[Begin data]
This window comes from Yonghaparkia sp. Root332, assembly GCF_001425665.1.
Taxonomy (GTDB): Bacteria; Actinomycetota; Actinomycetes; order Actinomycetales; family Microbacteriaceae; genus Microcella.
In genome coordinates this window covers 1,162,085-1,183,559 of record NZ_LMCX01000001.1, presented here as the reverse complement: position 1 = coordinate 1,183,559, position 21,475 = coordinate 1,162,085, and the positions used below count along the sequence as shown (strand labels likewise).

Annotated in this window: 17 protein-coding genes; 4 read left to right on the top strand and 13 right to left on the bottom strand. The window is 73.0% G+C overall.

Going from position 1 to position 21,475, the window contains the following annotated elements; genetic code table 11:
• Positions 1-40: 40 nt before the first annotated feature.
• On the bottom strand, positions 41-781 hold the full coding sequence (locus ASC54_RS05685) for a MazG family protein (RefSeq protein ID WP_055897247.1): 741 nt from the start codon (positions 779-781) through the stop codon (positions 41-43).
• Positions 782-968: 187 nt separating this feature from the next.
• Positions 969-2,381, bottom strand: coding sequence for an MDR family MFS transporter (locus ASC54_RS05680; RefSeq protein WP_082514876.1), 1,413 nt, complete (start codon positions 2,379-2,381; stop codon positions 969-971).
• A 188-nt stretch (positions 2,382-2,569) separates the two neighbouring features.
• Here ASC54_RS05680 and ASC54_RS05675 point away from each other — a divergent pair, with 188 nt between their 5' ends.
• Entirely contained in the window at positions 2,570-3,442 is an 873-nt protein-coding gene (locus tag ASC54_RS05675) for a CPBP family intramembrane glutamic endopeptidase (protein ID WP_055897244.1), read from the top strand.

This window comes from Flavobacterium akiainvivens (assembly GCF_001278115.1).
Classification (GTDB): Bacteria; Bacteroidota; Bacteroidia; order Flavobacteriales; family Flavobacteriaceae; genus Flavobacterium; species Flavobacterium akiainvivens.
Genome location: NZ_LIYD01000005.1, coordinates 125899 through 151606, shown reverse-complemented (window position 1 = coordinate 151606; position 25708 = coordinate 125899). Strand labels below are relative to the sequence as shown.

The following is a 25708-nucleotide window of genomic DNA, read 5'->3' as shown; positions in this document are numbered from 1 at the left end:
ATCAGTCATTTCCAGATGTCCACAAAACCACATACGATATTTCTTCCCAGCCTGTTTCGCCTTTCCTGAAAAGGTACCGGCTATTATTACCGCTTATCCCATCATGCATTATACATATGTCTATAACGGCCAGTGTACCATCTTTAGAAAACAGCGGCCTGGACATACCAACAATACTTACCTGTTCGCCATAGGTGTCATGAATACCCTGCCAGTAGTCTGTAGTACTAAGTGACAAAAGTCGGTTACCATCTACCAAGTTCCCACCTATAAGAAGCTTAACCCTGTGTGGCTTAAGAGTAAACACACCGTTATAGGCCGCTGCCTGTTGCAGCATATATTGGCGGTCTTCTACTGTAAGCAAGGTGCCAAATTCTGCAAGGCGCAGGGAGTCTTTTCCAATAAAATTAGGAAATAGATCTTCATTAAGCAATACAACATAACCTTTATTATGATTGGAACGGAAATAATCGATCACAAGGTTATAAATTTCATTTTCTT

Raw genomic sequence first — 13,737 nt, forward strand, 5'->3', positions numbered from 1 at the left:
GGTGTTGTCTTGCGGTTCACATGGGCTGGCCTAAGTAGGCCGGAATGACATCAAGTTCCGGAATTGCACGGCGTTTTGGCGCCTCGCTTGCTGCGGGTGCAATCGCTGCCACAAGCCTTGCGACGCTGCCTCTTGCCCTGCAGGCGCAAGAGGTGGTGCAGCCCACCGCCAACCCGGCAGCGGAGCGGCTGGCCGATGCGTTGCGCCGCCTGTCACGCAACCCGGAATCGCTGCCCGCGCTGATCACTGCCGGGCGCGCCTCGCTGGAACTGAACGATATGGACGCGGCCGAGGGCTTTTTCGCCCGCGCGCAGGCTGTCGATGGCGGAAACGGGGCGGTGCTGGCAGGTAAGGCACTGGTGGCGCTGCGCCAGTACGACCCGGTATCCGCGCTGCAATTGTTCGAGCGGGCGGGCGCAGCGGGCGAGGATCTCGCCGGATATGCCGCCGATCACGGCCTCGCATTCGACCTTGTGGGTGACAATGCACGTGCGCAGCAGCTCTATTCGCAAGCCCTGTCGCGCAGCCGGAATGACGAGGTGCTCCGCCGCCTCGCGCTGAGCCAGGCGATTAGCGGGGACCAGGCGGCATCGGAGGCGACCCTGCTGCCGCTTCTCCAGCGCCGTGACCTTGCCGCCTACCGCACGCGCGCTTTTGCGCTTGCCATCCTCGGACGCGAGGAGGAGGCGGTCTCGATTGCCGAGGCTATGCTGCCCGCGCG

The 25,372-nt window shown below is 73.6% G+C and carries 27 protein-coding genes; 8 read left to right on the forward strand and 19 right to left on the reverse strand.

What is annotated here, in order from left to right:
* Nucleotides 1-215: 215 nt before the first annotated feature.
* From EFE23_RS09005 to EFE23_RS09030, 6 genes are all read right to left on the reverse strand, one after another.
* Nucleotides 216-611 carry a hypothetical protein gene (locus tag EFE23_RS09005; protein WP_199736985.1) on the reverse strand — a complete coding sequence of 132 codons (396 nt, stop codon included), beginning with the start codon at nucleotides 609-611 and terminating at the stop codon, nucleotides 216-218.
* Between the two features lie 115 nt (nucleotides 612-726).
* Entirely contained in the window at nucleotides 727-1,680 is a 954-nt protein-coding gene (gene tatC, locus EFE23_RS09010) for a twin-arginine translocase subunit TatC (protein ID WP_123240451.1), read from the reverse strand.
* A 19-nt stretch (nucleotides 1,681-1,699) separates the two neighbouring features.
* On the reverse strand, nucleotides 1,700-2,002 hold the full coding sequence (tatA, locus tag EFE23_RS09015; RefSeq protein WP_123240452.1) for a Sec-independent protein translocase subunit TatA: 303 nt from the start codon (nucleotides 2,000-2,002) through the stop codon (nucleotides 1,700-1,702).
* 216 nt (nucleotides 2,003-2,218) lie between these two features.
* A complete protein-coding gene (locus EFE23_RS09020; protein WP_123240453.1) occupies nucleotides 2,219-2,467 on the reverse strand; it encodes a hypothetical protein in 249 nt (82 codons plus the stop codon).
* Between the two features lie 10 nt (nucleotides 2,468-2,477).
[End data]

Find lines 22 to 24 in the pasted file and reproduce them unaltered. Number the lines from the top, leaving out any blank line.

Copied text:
* Nucleotides 1-215: 215 nt before the first annotated feature.
* From EFE23_RS09005 to EFE23_RS09030, 6 genes are all read right to left on the reverse strand, one after another.
* Nucleotides 216-611 carry a hypothetical protein gene (locus tag EFE23_RS09005; protein WP_199736985.1) on the reverse strand — a complete coding sequence of 132 codons (396 nt, stop codon included), beginning with the start codon at nucleotides 609-611 and terminating at the stop codon, nucleotides 216-218.